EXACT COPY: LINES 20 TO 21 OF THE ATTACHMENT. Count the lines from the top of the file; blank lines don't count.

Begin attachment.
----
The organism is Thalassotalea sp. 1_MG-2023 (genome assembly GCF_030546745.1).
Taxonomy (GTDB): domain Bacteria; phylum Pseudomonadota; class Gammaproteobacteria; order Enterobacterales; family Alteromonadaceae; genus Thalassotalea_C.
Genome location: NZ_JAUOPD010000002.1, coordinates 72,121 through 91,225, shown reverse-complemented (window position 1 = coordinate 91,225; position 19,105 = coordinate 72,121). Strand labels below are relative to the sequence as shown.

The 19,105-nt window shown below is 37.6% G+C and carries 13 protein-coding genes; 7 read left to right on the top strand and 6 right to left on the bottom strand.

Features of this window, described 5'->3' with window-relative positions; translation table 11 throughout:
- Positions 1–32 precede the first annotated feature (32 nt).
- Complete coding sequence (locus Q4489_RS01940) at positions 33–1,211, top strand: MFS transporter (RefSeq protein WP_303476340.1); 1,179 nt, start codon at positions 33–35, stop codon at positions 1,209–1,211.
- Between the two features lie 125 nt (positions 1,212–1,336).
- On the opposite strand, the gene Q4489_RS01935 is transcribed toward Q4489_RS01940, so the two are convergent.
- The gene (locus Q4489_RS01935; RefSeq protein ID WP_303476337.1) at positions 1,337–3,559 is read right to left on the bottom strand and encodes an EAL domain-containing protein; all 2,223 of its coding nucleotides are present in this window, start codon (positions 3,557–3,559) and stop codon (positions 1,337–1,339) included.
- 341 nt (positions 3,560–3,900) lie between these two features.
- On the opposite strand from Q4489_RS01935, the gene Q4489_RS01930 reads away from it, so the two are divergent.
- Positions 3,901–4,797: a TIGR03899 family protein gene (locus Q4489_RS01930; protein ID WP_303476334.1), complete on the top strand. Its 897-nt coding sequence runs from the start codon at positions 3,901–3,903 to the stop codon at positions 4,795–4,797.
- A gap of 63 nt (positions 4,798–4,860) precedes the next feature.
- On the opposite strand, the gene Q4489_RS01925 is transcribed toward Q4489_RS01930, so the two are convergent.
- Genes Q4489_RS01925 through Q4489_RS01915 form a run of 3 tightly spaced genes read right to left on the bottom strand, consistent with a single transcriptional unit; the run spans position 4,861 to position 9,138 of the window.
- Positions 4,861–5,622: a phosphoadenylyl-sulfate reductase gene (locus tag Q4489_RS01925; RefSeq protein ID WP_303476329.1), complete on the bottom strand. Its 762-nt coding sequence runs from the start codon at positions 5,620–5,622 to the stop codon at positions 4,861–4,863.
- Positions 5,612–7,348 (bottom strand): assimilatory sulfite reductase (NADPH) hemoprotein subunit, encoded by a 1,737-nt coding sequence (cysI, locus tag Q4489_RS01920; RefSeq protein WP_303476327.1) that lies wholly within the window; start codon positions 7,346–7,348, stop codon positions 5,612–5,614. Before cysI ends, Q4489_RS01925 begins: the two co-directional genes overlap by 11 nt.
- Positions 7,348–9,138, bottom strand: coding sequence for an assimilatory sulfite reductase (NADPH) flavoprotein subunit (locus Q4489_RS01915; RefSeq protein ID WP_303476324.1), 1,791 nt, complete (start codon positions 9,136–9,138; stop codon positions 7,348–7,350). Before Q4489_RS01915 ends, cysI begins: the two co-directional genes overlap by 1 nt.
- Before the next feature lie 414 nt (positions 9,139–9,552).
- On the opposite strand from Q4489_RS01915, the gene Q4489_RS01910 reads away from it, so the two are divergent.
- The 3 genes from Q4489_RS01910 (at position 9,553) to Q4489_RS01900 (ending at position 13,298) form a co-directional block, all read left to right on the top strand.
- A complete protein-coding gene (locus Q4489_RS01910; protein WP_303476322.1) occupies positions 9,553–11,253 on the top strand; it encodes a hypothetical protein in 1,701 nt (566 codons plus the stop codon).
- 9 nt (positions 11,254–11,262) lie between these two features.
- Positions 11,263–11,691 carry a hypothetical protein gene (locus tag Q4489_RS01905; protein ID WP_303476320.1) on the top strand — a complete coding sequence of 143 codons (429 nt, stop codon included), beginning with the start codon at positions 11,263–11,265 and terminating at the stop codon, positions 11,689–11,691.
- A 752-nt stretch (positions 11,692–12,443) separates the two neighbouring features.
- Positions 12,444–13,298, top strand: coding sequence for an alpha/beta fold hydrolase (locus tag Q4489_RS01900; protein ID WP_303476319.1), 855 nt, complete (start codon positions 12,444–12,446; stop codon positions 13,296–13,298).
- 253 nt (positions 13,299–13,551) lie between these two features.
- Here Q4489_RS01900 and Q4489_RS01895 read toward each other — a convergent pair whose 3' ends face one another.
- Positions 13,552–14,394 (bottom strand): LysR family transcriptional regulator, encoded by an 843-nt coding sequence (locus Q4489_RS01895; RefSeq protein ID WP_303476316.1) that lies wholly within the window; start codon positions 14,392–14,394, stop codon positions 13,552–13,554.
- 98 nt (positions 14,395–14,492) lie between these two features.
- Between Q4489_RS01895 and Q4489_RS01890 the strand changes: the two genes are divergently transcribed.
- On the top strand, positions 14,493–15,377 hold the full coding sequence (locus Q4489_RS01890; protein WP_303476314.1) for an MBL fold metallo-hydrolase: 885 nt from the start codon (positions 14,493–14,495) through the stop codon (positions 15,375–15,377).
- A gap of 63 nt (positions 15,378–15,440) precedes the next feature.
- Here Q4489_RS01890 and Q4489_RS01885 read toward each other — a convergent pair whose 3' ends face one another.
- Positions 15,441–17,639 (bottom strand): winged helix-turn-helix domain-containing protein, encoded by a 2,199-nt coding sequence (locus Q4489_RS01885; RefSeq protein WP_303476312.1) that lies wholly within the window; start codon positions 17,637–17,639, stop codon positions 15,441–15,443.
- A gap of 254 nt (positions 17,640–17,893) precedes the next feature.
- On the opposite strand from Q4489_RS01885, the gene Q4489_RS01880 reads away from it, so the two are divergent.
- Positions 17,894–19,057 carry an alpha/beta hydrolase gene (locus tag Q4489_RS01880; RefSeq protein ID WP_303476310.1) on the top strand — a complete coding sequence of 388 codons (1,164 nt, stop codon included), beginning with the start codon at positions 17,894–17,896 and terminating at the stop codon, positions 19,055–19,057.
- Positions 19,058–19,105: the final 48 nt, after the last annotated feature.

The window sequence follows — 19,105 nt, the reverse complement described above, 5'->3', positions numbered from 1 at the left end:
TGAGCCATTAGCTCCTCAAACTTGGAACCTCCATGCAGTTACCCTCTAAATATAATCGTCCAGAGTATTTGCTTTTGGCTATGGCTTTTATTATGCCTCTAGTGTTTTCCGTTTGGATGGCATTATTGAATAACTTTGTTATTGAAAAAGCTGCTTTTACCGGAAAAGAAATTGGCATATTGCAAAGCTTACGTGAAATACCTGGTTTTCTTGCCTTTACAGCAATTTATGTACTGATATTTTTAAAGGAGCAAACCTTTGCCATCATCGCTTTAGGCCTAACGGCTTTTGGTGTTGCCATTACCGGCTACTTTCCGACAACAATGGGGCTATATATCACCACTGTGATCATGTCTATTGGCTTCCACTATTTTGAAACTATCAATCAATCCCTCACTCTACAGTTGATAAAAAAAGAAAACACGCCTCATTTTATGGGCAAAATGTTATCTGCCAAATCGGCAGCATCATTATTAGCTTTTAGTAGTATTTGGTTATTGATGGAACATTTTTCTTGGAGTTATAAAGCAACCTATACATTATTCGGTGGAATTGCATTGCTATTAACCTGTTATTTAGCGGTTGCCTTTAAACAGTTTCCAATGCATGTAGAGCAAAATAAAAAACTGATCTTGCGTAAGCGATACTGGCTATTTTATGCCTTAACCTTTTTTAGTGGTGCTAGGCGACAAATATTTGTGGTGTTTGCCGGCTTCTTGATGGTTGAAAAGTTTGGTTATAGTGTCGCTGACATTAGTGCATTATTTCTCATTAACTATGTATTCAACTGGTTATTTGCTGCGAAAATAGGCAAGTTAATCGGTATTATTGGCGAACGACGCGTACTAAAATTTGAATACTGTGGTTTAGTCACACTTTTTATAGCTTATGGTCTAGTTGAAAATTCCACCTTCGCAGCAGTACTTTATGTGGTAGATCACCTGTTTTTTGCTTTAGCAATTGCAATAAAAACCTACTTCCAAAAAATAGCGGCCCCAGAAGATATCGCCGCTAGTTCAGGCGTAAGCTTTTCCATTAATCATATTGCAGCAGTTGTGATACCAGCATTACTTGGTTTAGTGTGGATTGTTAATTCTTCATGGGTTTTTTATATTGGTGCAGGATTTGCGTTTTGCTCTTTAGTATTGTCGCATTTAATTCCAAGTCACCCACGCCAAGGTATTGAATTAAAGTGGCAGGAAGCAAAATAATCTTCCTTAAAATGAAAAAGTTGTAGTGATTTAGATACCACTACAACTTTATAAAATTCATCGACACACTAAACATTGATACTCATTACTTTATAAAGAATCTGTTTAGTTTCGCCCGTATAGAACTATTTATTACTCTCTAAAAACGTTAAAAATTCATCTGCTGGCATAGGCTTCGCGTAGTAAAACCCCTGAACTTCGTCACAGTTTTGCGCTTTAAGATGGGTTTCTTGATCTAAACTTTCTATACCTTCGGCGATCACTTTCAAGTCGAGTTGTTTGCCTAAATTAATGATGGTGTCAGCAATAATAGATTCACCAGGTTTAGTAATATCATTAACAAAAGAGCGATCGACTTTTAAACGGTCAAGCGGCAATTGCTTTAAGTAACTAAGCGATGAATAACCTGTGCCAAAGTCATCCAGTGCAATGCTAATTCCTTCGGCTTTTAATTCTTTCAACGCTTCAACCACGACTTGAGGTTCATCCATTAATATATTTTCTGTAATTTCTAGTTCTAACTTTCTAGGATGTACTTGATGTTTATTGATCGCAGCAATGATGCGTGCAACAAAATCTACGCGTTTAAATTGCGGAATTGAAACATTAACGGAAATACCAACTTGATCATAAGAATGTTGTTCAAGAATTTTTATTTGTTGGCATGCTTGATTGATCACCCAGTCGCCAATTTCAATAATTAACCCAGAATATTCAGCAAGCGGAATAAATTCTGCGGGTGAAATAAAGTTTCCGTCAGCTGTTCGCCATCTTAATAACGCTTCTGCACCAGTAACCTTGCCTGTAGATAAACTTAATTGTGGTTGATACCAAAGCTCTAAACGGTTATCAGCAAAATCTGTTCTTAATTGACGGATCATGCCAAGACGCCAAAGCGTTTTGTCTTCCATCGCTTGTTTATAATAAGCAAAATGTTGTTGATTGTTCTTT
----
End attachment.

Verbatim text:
- Before the next feature lie 414 nt (positions 9,139–9,552).
- On the opposite strand from Q4489_RS01915, the gene Q4489_RS01910 reads away from it, so the two are divergent.